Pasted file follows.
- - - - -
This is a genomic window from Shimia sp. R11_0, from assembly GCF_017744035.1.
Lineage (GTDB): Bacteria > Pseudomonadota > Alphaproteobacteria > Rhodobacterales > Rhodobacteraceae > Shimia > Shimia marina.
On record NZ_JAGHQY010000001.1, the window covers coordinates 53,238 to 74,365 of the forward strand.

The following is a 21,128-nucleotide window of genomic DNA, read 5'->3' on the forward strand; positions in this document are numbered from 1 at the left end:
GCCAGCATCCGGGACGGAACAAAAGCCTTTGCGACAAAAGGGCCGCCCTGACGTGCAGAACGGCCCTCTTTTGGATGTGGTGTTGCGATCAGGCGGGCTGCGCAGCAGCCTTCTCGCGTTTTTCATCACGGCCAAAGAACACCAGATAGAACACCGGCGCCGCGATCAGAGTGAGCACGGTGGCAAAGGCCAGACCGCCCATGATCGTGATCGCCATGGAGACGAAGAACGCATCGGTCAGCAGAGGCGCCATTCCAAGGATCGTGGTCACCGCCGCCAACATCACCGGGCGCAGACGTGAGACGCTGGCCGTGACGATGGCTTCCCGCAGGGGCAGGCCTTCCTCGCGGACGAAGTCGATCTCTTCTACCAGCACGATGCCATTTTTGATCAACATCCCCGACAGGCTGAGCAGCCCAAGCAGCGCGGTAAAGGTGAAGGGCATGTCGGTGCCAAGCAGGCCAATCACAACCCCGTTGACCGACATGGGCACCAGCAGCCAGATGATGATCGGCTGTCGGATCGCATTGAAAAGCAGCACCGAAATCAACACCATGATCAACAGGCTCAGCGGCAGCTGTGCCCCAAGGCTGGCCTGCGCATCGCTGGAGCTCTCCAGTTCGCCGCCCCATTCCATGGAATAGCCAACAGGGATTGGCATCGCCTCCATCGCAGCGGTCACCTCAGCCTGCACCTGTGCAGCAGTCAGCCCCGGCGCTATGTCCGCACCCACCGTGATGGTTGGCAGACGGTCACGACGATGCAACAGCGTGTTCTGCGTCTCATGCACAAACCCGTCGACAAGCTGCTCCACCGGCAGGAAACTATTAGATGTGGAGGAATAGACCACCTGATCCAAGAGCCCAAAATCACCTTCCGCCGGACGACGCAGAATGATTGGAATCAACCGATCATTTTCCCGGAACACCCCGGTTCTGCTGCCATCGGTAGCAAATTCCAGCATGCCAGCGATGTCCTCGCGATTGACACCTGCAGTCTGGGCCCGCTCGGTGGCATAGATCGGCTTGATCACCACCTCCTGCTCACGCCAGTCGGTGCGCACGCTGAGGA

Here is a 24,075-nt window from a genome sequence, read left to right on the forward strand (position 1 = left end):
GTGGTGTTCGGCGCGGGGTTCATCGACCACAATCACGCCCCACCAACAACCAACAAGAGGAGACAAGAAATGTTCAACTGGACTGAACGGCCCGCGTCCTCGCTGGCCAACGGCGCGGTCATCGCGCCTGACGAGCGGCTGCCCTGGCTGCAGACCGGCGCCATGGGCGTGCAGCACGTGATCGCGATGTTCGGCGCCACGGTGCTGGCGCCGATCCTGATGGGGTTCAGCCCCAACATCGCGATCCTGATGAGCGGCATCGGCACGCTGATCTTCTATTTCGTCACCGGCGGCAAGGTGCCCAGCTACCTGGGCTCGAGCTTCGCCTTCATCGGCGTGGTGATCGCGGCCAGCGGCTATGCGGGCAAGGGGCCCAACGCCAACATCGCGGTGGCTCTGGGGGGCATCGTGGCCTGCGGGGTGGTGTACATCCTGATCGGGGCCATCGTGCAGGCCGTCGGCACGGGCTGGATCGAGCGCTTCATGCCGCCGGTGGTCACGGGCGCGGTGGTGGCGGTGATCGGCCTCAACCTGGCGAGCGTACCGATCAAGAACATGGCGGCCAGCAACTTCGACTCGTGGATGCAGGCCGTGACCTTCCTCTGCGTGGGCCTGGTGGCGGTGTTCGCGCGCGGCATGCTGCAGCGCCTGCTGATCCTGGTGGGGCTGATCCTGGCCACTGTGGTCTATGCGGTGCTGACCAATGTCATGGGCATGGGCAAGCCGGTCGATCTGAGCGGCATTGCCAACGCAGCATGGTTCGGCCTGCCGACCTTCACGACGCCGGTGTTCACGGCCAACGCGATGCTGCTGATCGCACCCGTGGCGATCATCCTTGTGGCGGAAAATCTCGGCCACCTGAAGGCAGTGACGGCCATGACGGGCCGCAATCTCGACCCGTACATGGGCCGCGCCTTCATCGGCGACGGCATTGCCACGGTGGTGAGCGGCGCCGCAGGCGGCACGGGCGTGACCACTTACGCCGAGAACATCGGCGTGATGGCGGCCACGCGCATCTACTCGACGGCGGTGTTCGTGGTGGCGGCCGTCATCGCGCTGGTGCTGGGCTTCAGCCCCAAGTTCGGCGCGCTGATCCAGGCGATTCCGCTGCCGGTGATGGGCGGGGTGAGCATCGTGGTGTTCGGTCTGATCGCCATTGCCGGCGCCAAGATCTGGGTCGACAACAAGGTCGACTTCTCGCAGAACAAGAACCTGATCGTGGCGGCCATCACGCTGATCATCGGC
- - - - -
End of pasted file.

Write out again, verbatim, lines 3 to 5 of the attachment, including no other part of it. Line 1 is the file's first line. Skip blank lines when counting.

On record NZ_JAGHQY010000001.1, the window covers coordinates 53,238 to 74,365 of the forward strand.

The following is a 21,128-nucleotide window of genomic DNA, read 5'->3' on the forward strand; positions in this document are numbered from 1 at the left end:
GCCAGCATCCGGGACGGAACAAAAGCCTTTGCGACAAAAGGGCCGCCCTGACGTGCAGAACGGCCCTCTTTTGGATGTGGTGTTGCGATCAGGCGGGCTGCGCAGCAGCCTTCTCGCGTTTTTCATCACGGCCAAAGAACACCAGATAGAACACCGGCGCCGCGATCAGAGTGAGCACGGTGGCAAAGGCCAGACCGCCCATGATCGTGATCGCCATGGAGACGAAGAACGCATCGGTCAGCAGAGGCGCCATTCCAAGGATCGTGGTCACCGCCGCCAACATCACCGGGCGCAGACGTGAGACGCTGGCCGTGACGATGGCTTCCCGCAGGGGCAGGCCTTCCTCGCGGACGAAGTCGATCTCTTCTACCAGCACGATGCCATTTTTGATCAACATCCCCGACAGGCTGAGCAGCCCAAGCAGCGCGGTAAAGGTGAAGGGCATGTCGGTGCCAAGCAGGCCAATCACAACCCCGTTGACCGACATGGGCACCAGCAGCCAGATGATGATCGGCTGTCGGATCGCATTGAAAAGCAGCACCGAAATCAACACCATGATCAACAGGCTCAGCGGCAGCTGTGCCCCAAGGCTGGCCTGCGCATCGCTGGAGCTCTCCAGTTCGCCGCCCCATTCCATGGAATAGCCAACAGGGATTGGCATCGCCTCCATCGCAGCGGTCACCTCAGCCTGCACCTGTGCAGCAGTCAGCCCCGGCGCTATGTCCGCACCCACCGTGATGGTTGGCAGACGGTCACGACGATGCAACAGCGTGTTCTGCGTCTCATGCACAAACCCGTCGACAAGCTGCTCCACCGGCAGGAAACTATTAGATGTGGAGGAATAGACCACCTGATCCAAGAGCCCAAAATCACCTTCCGCCGGACGACGCAGAATGATTGGAATCAACCGATCATTTTCCCGGAACACCCCGGTTCTGCTGCCATCGGTAGCAAATTCCAGCATGCCAGCGATGTCCTCGCGATTGACACCTGCAGTCTGGGCCCGCTCGGTGGCATAGATCGGCTTGATCACCACCTCCTGCTCACGCCAGTCGGTGCGCACGCTGAGGA